Infant to Toddler: I Get it Now

By Angela

My last post was about coming to grips with the fact Zelda is changing. I couldn’t quite articulate it last post, but the change can be summed up in one sentence:

Zelda is no longer an infant, but a toddler.

I guess you might be thinking DUH. I mean, she’s practically one and a half now (where did the freaking time GO?). I think the delay in that AH-HA moment is a combination of being a first-time mom and full-blown denial. I mean, motherhood is so subjective. That seems to include having blinders on when it comes to our own children. We’re so proud of how they grow, yet we’re so sad to see it happen. It’s more “I miss those baby snuggles!” than “Oh shit, she’s climbing the cat tree!” It’s when those two are reversed that you’ve accepted the inevitable truth: you have a toddler on your hands.

Here’s some other signs that snapped me out of denial:

1. I can’t stand the smell of her poo anymore.

I used to think, “Hey, the smell isn’t so bad. I can handle this.” Nope. It now smells like straight-up human feces.

2. Trips to Target/the grocery store/the mall are much more stressful.

“Let me out, Daddy. Carts are for chumps.”

We (well, let’s be real here, I) used to love the occasional spur-of-the moment tripto Target or the weekend visit to the mall. We’d take our time, stroll around, and push an indifferent Zelda around with us. Now she wants to walk EVERYWHERE and inspect everything. I honestly don’t mind it until she pulls a display off the shelf or tries to steal an item someone else is holding.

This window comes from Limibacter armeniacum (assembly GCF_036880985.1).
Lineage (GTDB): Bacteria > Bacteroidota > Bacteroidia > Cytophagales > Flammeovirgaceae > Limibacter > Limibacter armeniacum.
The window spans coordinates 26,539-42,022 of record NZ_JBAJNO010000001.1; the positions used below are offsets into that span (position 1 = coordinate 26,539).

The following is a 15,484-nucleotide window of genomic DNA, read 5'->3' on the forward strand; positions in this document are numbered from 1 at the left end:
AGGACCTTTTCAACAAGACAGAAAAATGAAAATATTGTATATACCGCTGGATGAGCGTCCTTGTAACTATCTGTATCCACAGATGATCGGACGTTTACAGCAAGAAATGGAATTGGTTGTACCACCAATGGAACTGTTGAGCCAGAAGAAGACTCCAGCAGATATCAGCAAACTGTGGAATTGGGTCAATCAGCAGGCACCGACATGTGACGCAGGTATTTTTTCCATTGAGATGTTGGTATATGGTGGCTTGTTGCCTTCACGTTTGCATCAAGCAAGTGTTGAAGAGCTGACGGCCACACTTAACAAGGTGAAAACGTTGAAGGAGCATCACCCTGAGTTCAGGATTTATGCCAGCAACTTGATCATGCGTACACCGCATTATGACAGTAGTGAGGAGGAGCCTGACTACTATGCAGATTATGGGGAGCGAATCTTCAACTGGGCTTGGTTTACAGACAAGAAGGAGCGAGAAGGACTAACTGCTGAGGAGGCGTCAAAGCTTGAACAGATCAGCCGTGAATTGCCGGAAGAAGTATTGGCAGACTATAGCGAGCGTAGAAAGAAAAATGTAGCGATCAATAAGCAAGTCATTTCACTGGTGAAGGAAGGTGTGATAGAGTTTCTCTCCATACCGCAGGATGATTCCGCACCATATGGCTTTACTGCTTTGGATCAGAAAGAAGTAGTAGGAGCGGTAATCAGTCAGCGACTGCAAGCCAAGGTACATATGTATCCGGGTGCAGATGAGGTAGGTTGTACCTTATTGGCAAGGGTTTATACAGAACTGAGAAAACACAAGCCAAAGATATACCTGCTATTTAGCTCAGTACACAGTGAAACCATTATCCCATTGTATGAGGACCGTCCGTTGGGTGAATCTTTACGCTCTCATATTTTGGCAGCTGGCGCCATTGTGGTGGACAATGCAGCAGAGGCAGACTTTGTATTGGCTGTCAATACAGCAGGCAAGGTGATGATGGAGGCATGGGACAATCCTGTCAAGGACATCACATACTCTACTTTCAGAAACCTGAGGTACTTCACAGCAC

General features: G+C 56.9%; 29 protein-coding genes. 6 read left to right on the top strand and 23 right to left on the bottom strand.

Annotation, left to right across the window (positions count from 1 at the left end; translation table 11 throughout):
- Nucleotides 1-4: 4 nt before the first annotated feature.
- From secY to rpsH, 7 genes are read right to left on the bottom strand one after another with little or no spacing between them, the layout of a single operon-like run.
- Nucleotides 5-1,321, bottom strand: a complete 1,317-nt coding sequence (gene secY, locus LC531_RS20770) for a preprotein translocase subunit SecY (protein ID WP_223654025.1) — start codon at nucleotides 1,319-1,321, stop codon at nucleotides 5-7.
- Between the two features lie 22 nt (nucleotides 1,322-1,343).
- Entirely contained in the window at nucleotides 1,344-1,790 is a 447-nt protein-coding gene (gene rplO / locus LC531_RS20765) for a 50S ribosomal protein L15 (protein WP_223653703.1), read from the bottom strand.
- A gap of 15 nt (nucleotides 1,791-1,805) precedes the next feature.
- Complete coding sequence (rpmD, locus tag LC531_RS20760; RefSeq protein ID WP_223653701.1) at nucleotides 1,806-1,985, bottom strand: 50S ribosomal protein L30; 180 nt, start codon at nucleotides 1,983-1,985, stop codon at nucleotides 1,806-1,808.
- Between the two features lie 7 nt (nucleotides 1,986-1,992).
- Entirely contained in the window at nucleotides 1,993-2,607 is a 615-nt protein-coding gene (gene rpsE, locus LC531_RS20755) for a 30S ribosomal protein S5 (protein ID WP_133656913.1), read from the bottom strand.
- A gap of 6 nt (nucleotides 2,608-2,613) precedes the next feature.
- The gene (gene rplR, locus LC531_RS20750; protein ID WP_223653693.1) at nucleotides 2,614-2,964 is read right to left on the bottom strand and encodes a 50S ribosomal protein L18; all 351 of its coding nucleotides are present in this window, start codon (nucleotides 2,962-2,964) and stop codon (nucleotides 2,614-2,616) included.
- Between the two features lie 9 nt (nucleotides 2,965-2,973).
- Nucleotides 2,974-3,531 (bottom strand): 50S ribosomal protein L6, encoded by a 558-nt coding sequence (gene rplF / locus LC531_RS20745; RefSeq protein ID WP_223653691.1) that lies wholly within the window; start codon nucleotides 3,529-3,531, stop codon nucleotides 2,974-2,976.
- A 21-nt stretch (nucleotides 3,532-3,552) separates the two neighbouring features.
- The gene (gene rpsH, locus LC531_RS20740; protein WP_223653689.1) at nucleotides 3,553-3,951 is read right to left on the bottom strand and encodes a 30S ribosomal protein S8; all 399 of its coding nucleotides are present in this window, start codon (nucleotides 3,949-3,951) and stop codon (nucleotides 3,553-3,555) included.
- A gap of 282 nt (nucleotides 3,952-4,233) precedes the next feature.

3. I start randomly singing songs from the shows she likes.

Right now it’s “Little Baby Bum,” a show from the U.K. We let her watch a little in the morning so we can get ready for work, and a little in the evening so we can get dinner on the table. And the song have penetrated our brains, even when she isn’t around. Just today I caught myself singing, “Oh Mr. Sun, Sun, Mr. Golden Sun, please shine down on me,” when I was driving to the dry cleaners.

4. She’s discovered whining—and tantrums.